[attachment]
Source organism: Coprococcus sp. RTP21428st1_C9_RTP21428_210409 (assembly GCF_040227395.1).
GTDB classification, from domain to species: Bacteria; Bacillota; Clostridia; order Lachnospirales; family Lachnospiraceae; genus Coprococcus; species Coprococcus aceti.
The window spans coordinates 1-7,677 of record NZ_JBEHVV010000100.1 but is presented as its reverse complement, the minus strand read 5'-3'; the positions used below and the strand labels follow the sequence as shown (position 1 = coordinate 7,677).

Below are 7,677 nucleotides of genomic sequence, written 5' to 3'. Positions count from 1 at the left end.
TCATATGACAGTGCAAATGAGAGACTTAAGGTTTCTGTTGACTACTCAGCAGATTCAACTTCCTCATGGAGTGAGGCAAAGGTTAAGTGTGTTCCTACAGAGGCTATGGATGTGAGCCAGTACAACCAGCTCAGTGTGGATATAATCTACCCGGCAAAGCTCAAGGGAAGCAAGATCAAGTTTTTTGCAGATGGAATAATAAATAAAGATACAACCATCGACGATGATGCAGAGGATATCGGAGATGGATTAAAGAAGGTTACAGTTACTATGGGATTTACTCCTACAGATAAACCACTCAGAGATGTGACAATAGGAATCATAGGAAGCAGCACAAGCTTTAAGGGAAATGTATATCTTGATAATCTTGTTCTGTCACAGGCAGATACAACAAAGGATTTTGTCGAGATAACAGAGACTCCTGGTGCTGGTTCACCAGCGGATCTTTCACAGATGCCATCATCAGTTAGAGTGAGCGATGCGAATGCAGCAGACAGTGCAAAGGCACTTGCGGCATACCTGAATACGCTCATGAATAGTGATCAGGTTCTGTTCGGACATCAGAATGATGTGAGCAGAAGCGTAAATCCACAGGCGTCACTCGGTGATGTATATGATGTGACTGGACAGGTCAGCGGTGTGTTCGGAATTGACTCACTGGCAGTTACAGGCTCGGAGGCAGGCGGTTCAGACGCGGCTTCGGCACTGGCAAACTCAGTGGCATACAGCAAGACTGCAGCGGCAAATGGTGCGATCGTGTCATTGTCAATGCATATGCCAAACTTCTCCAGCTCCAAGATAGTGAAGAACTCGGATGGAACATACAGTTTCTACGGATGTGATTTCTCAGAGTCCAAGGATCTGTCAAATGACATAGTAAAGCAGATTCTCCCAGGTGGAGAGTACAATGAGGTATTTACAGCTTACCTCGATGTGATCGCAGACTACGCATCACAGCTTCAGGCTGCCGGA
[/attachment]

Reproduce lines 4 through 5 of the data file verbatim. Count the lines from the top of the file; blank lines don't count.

Below are 7,677 nucleotides of genomic sequence, written 5' to 3'. Positions count from 1 at the left end.
TCATATGACAGTGCAAATGAGAGACTTAAGGTTTCTGTTGACTACTCAGCAGATTCAACTTCCTCATGGAGTGAGGCAAAGGTTAAGTGTGTTCCTACAGAGGCTATGGATGTGAGCCAGTACAACCAGCTCAGTGTGGATATAATCTACCCGGCAAAGCTCAAGGGAAGCAAGATCAAGTTTTTTGCAGATGGAATAATAAATAAAGATACAACCATCGACGATGATGCAGAGGATATCGGAGATGGATTAAAGAAGGTTACAGTTACTATGGGATTTACTCCTACAGATAAACCACTCAGAGATGTGACAATAGGAATCATAGGAAGCAGCACAAGCTTTAAGGGAAATGTATATCTTGATAATCTTGTTCTGTCACAGGCAGATACAACAAAGGATTTTGTCGAGATAACAGAGACTCCTGGTGCTGGTTCACCAGCGGATCTTTCACAGATGCCATCATCAGTTAGAGTGAGCGATGCGAATGCAGCAGACAGTGCAAAGGCACTTGCGGCATACCTGAATACGCTCATGAATAGTGATCAGGTTCTGTTCGGACATCAGAATGATGTGAGCAGAAGCGTAAATCCACAGGCGTCACTCGGTGATGTATATGATGTGACTGGACAGGTCAGCGGTGTGTTCGGAATTGACTCACTGGCAGTTACAGGCTCGGAGGCAGGCGGTTCAGACGCGGCTTCGGCACTGGCAAACTCAGTGGCATACAGCAAGACTGCAGCGGCAAATGGTGCGATCGTGTCATTGTCAATGCATATGCCAAACTTCTCCAGCTCCAAGATAGTGAAGAACTCGGATGGAACATACAGTTTCTACGGATGTGATTTCTCAGAGTCCAAGGATCTGTCAAATGACATAGTAAAGCAGATTCTCCCAGGTGGAGAGTACAATGAGGTATTTACAGCTTACCTCGATGTGATCGCAGACTACGCATCACAGCTTCAGGCTGCCGGA